Homeowners in Arlington are concerned about their safety after rescue teams couldn't get a fire hydrant to work while a house was on fire Wednesday morning.
Firefighters struggled to open a hydrant on Volley Drive when a house caught fire.
"Hydrant caps themselves did not want to come off. They were on there, just too tight," said Jacksonville Fire-Rescue Chief Mike Strickland said.
Despite the dilemma, Strickland said crews still managed to put the fire out with water from a fire truck. But residents say it never should have been a problem to begin with.
"Now, the job that they did, I'm very pleased with that, but I'm still concerned with the hydrant itself not being exposed at the time it needed to be exposed," resident Melvin Williams said.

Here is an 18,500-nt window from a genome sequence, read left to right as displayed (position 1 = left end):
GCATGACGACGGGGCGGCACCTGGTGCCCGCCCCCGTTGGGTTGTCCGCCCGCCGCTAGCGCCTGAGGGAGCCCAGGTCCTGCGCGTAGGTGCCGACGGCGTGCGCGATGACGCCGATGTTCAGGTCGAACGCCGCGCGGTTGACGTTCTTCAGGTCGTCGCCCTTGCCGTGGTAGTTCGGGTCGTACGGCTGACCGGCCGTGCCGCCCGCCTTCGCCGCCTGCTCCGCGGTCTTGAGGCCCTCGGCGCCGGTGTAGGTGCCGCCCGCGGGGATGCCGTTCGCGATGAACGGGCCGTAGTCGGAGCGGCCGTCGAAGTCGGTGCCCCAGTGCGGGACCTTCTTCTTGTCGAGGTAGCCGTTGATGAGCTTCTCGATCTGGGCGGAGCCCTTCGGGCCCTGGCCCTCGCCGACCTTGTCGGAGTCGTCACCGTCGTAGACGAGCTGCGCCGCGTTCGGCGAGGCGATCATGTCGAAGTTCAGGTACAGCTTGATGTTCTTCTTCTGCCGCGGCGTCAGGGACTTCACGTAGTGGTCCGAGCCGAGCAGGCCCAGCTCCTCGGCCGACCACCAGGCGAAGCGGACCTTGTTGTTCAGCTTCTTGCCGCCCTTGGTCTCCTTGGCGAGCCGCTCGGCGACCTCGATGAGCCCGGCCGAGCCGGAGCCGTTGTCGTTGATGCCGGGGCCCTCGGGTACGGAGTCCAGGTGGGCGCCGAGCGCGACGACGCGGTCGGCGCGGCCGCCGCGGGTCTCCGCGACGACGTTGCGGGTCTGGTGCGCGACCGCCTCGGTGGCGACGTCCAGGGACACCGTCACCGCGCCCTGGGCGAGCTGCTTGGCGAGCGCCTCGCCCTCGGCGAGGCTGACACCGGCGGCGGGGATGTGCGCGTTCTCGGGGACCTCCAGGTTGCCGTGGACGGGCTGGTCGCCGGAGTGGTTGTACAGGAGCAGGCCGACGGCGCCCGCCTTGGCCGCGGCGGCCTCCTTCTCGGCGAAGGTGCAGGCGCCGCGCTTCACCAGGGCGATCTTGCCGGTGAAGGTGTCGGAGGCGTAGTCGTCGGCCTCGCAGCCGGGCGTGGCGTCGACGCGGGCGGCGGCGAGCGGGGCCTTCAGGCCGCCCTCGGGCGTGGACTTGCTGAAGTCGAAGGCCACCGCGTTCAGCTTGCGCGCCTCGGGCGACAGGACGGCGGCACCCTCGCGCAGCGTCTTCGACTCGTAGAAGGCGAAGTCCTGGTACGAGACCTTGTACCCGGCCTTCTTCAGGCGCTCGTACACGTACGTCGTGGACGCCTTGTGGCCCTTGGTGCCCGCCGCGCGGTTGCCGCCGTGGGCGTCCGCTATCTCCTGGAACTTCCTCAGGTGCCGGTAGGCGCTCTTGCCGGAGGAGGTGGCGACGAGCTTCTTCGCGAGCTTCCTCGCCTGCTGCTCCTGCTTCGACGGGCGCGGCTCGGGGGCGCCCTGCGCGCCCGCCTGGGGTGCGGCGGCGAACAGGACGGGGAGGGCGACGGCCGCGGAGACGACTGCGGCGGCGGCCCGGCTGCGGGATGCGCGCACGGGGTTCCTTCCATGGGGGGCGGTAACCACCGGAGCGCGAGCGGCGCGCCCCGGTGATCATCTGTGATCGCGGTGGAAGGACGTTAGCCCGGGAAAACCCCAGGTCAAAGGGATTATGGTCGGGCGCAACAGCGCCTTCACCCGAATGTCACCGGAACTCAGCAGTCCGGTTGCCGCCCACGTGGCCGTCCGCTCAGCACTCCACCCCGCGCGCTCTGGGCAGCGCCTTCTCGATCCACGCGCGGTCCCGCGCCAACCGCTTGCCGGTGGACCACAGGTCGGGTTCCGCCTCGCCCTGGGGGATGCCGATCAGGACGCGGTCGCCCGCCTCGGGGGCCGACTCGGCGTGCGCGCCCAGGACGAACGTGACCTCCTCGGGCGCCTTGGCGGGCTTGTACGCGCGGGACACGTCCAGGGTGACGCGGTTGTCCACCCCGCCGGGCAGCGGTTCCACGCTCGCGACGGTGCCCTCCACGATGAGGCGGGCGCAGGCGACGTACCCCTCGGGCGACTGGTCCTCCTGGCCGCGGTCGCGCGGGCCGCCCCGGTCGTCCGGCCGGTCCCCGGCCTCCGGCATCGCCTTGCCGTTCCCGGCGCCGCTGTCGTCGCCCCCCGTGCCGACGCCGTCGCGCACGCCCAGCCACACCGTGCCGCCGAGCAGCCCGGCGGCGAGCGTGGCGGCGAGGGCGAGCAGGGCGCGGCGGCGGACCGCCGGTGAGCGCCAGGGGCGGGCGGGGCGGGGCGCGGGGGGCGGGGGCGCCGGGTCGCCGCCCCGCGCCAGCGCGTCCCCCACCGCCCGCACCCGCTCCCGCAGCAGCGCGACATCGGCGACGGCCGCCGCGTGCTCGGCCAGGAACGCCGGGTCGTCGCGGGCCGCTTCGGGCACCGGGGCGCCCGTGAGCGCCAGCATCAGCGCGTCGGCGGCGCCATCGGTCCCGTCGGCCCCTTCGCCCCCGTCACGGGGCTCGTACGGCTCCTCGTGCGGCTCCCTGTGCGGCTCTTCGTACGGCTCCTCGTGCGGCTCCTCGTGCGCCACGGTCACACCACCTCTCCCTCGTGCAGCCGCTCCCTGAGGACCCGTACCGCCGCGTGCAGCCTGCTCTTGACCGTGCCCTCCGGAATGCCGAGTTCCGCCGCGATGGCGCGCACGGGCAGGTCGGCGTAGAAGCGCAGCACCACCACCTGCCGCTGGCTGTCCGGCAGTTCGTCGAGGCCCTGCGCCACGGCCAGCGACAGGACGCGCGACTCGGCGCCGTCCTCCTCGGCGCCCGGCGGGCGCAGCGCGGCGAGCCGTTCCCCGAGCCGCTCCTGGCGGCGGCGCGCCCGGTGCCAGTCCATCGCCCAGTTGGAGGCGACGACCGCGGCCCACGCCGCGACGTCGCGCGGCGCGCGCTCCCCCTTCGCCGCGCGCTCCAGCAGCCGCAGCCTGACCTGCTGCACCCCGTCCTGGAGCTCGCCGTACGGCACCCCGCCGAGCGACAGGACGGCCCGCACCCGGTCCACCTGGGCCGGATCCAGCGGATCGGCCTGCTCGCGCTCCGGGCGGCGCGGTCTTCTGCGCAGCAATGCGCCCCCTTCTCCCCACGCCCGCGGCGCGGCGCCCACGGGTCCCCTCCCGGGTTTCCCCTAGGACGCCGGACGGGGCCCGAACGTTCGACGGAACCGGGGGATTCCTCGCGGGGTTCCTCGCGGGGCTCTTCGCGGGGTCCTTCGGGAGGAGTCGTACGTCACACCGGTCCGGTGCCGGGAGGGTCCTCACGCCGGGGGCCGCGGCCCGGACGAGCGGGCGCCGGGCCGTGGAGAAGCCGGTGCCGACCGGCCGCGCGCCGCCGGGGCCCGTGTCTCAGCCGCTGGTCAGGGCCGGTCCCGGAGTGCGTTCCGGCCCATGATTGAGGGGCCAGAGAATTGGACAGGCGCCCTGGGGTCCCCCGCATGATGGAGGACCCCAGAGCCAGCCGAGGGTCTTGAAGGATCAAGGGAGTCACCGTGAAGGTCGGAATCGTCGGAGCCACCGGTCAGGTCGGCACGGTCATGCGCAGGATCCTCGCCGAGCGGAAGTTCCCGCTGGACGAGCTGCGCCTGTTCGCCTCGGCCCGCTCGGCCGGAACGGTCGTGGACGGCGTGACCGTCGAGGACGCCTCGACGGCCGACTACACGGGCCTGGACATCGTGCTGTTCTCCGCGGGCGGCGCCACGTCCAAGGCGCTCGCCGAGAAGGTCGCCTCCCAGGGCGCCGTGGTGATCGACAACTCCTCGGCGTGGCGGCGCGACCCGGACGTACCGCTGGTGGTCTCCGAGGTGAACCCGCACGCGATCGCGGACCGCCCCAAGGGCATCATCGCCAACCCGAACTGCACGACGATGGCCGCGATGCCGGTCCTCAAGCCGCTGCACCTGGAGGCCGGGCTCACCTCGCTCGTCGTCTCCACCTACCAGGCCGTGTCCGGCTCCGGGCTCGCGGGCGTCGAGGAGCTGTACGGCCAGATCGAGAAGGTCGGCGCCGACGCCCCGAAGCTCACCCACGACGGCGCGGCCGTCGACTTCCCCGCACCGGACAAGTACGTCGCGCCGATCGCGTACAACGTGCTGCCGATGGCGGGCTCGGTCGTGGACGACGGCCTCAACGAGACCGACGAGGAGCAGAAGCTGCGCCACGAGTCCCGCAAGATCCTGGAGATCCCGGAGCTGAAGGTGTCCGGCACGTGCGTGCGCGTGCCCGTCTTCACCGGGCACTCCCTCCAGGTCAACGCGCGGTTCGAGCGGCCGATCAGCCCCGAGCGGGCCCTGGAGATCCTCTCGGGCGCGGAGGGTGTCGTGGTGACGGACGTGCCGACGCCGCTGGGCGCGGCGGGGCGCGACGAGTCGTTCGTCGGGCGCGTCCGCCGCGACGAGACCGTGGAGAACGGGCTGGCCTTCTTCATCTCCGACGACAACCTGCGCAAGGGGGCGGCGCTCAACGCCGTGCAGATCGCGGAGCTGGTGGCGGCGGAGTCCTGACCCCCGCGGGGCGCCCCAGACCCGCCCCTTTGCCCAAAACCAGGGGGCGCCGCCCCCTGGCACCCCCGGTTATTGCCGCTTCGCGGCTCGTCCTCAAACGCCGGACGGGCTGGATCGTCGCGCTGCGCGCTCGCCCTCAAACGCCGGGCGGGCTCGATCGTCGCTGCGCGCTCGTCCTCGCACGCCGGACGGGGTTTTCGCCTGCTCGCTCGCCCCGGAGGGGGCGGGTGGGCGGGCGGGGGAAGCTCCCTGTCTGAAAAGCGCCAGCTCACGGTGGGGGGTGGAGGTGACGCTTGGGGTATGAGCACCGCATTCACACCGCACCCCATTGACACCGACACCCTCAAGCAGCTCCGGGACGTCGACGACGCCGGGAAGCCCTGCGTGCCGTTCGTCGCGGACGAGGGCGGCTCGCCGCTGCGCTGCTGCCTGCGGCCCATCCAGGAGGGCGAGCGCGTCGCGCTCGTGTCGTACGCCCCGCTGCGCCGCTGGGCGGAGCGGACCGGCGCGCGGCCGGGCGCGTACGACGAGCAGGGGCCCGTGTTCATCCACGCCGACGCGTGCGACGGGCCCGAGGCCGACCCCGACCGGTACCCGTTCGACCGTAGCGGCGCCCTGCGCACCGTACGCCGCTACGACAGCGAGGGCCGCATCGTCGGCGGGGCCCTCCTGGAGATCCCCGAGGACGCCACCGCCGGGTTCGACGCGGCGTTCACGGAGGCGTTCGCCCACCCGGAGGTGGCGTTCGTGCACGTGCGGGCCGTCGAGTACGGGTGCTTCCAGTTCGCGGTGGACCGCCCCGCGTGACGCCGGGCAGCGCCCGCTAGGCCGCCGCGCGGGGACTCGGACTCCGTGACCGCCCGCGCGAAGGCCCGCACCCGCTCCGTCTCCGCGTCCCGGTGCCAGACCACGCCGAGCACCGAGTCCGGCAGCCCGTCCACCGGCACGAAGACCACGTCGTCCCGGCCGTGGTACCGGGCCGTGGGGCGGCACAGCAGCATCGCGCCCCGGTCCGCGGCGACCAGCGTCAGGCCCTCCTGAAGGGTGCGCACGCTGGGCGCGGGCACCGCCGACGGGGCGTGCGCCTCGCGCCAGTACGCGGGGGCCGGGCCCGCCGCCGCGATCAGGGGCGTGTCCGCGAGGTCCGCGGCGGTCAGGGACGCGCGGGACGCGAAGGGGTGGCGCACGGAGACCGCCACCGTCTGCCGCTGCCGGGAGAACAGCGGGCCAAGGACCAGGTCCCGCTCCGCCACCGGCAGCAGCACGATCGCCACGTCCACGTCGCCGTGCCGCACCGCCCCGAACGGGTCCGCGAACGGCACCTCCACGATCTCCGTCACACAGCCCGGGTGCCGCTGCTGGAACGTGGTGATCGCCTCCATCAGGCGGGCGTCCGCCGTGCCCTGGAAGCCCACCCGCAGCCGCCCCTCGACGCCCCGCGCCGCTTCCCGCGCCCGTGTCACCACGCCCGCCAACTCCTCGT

Pulling the hose down the street, firefighters were able to keep the fire from spreading. They said an electrical short started the fire.
The explanation is not easing many fears.
"I don't feel safe at all, because they need to check -- if something's wrong with the hydrant they need to come and replace it," resident Joseph O'Neal said.
Fire crews say it's not typical for a hydrant cap to be screwed on so tight. They say they do perform routine maintenance. But residents say it's obviously not often enough.
Even though they initially couldn't get the cap off the hydrant, firefighters said they never ran out of water.
No one was home at the time of the fire.